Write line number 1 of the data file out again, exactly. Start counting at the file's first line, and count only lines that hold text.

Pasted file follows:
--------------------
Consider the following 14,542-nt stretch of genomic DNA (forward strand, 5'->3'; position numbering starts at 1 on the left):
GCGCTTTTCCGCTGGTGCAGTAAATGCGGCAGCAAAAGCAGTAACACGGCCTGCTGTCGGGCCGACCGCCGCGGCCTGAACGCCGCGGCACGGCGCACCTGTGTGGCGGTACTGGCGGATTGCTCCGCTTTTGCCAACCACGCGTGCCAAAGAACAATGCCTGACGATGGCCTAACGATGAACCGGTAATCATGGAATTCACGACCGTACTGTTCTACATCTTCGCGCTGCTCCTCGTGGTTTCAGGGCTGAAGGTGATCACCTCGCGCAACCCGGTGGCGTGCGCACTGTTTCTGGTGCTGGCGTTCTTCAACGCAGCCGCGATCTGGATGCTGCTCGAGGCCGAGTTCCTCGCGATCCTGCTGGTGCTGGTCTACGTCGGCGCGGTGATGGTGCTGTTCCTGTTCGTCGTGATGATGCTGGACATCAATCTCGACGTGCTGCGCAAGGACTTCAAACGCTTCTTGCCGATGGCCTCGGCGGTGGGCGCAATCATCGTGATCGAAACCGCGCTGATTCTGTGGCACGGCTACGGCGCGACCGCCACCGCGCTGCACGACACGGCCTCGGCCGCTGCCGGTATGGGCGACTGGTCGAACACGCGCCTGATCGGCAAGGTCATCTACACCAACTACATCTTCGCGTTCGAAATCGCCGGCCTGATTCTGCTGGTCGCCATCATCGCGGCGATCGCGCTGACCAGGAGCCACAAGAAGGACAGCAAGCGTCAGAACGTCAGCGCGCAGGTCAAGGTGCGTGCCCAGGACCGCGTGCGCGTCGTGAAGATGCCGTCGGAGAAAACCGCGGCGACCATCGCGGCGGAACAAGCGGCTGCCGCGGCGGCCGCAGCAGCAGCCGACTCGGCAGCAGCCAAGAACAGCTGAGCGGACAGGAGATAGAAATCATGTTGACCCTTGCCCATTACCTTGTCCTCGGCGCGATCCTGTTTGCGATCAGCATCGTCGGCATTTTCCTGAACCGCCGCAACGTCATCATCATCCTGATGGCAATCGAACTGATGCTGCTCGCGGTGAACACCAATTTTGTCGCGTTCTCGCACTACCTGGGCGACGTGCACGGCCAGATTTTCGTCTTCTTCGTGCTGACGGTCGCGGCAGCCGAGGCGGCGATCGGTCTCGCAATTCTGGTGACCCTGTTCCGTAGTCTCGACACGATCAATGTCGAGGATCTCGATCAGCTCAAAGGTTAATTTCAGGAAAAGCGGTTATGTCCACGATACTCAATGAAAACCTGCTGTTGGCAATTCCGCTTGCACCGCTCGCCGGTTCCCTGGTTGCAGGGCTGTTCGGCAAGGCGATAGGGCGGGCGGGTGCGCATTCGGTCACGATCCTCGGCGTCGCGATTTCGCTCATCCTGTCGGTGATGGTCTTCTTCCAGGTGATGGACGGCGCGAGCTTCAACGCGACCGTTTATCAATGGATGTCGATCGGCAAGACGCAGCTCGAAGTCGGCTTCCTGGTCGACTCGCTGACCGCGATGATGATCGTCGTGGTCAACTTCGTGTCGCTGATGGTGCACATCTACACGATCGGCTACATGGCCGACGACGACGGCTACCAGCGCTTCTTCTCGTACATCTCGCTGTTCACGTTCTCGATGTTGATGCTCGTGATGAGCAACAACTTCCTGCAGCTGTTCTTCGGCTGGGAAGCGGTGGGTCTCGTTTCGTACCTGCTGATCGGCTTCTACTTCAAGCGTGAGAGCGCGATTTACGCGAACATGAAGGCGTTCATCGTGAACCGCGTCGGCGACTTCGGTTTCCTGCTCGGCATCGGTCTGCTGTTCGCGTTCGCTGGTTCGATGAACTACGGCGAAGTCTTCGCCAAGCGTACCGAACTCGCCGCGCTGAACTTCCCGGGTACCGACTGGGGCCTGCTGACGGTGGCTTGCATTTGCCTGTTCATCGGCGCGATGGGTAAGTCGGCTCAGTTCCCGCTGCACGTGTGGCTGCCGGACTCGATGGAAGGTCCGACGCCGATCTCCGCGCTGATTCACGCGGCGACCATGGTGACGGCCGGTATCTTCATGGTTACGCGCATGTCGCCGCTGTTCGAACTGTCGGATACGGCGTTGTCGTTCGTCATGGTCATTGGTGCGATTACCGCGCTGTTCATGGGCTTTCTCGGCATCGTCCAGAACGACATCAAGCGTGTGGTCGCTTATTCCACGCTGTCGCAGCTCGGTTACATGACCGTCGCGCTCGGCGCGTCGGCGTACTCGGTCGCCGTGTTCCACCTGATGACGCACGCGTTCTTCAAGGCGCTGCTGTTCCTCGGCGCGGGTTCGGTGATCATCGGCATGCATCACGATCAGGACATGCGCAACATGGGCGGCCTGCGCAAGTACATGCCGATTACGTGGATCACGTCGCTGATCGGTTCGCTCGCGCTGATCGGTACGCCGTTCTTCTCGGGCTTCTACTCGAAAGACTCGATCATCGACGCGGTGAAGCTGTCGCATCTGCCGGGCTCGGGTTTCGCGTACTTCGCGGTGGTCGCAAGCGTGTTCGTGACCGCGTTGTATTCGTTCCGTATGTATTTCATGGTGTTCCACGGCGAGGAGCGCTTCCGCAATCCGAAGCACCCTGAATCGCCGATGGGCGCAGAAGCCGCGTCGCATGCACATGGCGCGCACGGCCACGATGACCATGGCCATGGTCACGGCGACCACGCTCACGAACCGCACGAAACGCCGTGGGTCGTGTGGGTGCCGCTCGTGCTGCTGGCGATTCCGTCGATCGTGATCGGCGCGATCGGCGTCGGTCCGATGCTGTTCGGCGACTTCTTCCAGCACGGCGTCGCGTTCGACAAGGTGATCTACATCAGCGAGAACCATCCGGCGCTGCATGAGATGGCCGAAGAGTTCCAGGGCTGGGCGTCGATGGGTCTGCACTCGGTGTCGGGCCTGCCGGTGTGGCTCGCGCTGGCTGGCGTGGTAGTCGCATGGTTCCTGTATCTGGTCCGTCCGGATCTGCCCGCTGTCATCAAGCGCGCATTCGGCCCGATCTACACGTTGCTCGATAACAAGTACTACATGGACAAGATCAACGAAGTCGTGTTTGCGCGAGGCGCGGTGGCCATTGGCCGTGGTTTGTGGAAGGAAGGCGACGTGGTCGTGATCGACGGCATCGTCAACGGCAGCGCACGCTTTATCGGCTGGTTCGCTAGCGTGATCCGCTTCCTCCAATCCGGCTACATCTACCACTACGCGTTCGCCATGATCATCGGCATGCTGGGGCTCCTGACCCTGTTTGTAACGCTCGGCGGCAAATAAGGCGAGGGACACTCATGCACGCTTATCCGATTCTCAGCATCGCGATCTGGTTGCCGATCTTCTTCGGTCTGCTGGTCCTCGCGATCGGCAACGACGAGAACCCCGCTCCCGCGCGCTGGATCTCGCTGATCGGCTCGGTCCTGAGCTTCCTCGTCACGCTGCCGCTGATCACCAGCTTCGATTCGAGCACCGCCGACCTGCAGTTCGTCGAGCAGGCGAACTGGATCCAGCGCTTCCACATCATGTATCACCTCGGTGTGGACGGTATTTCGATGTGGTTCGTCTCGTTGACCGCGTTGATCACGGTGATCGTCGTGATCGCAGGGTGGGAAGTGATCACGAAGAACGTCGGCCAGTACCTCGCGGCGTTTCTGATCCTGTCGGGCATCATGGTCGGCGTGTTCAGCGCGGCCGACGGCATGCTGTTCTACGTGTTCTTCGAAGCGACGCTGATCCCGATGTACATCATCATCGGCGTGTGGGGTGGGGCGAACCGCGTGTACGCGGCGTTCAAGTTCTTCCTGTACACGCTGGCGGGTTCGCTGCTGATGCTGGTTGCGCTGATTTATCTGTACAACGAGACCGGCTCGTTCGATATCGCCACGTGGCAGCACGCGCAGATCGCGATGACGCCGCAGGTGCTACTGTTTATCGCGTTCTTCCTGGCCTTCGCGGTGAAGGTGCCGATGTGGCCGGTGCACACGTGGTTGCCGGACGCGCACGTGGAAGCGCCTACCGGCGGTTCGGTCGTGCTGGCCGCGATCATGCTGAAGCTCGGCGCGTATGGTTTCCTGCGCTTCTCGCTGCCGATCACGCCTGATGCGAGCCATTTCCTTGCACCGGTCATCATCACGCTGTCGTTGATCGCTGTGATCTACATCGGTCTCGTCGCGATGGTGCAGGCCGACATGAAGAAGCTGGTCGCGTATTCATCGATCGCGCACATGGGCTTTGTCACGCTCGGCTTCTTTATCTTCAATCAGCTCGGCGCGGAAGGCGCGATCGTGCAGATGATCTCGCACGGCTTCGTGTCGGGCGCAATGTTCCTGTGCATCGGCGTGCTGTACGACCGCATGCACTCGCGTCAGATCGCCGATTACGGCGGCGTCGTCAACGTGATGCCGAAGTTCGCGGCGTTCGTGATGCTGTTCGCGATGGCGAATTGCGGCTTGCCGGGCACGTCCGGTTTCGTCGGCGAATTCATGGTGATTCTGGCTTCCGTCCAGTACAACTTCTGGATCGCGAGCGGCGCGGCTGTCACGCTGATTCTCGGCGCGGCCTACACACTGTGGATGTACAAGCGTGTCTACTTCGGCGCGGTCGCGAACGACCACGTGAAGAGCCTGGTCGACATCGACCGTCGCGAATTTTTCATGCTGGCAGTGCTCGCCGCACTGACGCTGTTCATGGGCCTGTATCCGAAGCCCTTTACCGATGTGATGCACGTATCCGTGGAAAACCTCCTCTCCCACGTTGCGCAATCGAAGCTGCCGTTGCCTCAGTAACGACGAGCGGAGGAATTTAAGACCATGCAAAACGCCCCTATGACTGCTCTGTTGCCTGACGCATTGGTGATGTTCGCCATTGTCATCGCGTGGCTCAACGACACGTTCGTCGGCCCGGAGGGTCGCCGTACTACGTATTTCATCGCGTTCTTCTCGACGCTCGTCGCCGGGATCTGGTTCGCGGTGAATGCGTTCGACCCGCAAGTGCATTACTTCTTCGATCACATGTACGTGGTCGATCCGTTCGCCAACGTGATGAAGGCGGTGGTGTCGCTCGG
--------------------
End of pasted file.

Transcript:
Consider the following 14,542-nt stretch of genomic DNA (forward strand, 5'->3'; position numbering starts at 1 on the left):